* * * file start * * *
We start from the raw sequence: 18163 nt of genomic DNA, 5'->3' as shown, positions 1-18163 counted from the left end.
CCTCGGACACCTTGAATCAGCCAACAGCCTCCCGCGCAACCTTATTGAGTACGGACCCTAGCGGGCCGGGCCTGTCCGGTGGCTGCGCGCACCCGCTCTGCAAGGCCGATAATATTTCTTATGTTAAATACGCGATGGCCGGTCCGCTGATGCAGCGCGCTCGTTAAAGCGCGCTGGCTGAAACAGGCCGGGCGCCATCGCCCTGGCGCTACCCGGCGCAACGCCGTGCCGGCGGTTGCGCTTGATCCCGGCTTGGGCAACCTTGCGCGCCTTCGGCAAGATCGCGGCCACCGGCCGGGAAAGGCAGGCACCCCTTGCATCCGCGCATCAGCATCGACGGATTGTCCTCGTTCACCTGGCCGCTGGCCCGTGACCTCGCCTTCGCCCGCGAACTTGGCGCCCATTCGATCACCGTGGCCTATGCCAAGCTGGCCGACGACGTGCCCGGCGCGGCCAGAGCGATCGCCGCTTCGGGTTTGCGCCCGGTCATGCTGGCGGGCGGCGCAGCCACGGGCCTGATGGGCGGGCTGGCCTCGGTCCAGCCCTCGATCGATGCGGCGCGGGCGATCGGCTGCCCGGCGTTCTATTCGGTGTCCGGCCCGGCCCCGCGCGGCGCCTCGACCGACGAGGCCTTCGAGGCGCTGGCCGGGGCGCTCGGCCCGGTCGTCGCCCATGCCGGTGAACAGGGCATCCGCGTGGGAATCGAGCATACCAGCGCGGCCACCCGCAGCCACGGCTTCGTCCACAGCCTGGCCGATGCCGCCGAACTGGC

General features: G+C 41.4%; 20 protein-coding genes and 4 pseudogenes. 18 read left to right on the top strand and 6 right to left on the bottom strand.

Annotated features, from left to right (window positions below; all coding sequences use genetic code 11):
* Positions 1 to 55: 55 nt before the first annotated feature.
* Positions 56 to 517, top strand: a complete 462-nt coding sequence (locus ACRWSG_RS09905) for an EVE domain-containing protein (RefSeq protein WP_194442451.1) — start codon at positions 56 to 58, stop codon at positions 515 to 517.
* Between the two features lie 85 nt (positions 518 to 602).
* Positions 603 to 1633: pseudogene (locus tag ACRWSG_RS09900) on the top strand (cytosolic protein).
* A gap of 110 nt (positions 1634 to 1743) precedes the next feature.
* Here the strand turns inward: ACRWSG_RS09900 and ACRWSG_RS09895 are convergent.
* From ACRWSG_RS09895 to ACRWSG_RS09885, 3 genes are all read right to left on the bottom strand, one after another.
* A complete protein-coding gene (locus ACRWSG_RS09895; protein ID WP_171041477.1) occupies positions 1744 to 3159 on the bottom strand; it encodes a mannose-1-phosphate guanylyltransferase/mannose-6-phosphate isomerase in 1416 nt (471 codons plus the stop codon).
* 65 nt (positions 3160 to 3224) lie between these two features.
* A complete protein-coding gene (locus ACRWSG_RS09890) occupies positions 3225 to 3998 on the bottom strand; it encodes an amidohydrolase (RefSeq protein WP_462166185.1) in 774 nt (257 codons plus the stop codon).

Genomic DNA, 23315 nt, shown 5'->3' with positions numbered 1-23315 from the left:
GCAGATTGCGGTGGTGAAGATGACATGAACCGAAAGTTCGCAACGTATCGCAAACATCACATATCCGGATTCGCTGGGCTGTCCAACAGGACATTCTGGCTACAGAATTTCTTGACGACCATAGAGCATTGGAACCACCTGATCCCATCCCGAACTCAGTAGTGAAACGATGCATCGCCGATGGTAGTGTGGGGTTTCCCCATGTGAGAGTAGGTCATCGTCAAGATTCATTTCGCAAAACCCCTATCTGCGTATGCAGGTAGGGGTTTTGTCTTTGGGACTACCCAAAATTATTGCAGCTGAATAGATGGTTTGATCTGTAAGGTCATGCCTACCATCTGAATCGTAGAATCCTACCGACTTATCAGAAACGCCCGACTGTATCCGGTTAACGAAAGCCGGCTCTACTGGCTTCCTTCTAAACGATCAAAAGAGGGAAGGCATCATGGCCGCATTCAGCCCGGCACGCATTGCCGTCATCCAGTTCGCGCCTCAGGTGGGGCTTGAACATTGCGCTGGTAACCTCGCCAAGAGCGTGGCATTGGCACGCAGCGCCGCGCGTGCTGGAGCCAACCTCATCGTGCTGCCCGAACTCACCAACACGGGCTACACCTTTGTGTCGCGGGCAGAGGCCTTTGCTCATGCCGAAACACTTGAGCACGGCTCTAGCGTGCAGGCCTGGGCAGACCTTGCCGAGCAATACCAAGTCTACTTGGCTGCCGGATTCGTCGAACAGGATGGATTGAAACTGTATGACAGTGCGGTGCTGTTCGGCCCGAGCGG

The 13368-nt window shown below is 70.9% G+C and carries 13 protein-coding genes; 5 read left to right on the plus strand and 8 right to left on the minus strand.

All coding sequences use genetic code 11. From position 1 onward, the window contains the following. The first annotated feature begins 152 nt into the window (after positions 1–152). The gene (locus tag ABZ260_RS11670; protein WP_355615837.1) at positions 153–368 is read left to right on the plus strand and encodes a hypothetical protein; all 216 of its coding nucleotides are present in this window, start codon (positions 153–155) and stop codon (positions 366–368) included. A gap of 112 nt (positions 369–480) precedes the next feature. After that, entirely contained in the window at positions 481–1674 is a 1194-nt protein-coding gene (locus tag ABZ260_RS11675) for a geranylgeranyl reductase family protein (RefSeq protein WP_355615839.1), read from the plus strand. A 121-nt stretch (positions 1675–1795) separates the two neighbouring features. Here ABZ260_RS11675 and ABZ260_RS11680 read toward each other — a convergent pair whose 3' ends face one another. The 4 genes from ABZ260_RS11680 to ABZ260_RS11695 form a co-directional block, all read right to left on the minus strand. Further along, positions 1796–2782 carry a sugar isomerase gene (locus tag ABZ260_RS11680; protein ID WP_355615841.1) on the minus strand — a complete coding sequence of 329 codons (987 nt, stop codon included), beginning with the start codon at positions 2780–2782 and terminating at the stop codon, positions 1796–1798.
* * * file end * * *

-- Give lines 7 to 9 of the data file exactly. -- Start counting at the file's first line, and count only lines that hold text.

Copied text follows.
* Between the two features lie 85 nt (positions 518 to 602).
* Positions 603 to 1633: pseudogene (locus tag ACRWSG_RS09900) on the top strand (cytosolic protein).
* A gap of 110 nt (positions 1634 to 1743) precedes the next feature.